Sunday, 27 January 2013

Machine Embroidery - a lesson learnt

So, on Friday night when 'normal' people are enjoying a drink with friends, a meal out or a play, I headed to Sew Over It in Clapham. I was off to my first class there - Machine Embroidery - or how to draw with your sewing machine as I've been explaining to those with blank faces when telling them where i'm off.

I was greeted with a huge array of fabrics, notions and patterns and offered a piece of cake - a good way to start the creative process. Downstairs I got accustomed to my machine for the evening - Rose - and got a cuppa. There were 8 of us in total and after a quick demonstration and explanation of what we'll do in the following 3 hours we were off!

First I needed to change the foot for this beast. When I bought my fab new Pfaff last summer I got one of these but have no clue how to attach it. Clearly once someone shows you its bloomin' obvious - simply unscrew the bolt so you're left with just the metal rod and the reattach your machine embroidery foot (sometimes called a quilting foot or open toe foot or free motion foot or Sandra if you like!).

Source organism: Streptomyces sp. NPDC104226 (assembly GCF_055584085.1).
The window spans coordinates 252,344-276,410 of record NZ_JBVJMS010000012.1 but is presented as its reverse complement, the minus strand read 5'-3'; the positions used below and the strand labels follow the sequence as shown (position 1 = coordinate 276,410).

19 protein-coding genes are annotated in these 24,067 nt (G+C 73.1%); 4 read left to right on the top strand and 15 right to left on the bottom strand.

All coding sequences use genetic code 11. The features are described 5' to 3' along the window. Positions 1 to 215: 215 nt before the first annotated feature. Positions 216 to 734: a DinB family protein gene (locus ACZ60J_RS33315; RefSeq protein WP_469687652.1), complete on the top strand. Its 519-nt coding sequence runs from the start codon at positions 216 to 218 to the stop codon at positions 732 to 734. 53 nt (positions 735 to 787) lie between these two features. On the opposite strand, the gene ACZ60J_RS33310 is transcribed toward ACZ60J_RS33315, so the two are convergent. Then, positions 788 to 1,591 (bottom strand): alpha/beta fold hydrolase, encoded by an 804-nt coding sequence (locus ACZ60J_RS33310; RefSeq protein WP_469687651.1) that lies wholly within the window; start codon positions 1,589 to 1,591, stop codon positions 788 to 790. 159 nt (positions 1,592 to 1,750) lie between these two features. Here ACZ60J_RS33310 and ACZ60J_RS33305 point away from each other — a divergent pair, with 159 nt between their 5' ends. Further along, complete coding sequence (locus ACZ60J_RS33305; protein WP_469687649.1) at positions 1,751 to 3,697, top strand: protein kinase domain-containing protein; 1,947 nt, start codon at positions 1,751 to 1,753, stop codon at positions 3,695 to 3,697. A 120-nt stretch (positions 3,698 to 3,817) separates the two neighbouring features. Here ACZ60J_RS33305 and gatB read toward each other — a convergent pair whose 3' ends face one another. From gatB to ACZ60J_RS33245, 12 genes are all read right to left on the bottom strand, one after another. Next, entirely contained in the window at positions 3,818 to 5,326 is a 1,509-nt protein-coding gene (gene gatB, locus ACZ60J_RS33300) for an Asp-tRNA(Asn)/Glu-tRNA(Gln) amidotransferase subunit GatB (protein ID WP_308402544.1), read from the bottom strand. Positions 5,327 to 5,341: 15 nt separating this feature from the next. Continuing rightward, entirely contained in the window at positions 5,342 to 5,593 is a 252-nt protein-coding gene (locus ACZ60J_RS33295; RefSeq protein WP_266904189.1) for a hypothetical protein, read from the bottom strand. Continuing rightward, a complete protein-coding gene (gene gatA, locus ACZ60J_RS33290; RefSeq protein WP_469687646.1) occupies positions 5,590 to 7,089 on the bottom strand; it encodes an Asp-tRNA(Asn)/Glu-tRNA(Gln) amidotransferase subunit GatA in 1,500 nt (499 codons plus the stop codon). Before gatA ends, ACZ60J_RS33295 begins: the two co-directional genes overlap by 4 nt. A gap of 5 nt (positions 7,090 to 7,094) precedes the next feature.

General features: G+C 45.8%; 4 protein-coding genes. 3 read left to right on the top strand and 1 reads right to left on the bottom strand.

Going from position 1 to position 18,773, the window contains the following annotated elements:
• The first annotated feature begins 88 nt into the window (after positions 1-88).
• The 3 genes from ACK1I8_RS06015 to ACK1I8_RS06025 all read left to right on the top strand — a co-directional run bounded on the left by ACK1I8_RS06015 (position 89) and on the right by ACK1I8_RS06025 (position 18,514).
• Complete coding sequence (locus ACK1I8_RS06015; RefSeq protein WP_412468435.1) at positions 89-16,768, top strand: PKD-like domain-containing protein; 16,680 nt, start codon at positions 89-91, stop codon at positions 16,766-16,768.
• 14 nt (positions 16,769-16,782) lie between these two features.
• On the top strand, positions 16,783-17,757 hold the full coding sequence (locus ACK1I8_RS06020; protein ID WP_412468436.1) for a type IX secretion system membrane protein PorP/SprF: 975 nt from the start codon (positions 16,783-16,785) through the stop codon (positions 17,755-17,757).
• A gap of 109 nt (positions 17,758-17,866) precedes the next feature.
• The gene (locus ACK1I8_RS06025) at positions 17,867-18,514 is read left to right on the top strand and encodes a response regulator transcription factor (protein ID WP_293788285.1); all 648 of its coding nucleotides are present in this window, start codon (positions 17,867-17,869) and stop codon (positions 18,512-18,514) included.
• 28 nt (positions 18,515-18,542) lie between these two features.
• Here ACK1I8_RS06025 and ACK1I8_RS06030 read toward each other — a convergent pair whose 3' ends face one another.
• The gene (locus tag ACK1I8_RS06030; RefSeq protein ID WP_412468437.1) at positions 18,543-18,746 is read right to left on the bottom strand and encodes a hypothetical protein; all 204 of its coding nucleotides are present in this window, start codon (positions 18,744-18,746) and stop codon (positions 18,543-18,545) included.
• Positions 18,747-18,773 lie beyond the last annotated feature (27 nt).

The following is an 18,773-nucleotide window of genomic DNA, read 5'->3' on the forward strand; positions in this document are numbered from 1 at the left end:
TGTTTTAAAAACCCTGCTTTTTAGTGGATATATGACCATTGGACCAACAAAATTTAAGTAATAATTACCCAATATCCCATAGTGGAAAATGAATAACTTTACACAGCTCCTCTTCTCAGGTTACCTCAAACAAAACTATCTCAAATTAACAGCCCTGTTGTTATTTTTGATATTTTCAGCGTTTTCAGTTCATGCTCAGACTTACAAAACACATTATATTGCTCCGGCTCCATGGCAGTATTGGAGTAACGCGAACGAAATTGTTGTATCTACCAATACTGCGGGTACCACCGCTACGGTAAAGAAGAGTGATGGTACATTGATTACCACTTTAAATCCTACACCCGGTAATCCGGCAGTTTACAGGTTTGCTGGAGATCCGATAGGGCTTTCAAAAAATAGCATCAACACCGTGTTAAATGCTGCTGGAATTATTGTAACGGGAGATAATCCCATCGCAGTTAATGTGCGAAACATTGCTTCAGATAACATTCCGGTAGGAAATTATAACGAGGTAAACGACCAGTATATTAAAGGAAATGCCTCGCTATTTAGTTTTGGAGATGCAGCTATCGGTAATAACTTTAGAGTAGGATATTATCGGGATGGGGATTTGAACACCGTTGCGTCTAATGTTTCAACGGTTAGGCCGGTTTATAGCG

We were given instructions and told to practice, before moving onto our project. Putting a piece of calico into a 6in hoop we squeezed it under the foot and just went for it! Most instructions seem to tell you to drop your feed dogs, but our instructor told us it wasn't really necessary, I expect it comes down to personal preference. Moving the machine smoothly and a good speed seems to be the key - too slow and stitches can be small and tight and thread can snap, too quick and stitches are long and loopy. 

My first attempt to draw something!

Then it was time to move onto our projects. I decided on a taxi cab cushion. First I sketched an outline onto tracing paper. Then flipped this over and copied into onto Bondaweb. This was then ironed onto the fabric and cut out leaving a small edge. I then peeled the back off the Bondaweb and ironed the taxi onto the main cushion fabric. Next I placed my tracing on top of the fabric and the hoop fitted over the top - ready for sewing. You can see from the pic below that its best to choose a section of your design and put this in the middle of the hoop and sew before rearranging to a new spot. Tear off the tracing paper as you go to reveal your masterpiece underneath!

And here it is - the final product! Not wonderful, but a good first go.

Next time, I'd go over my lines a few more times to make them stand out more, but over all I'm pretty pleased with this and I'm already brewing up some ideas for my next attempt.

1 comment:

  1. Looks like a lot of fun! I can't wait to take my class now :)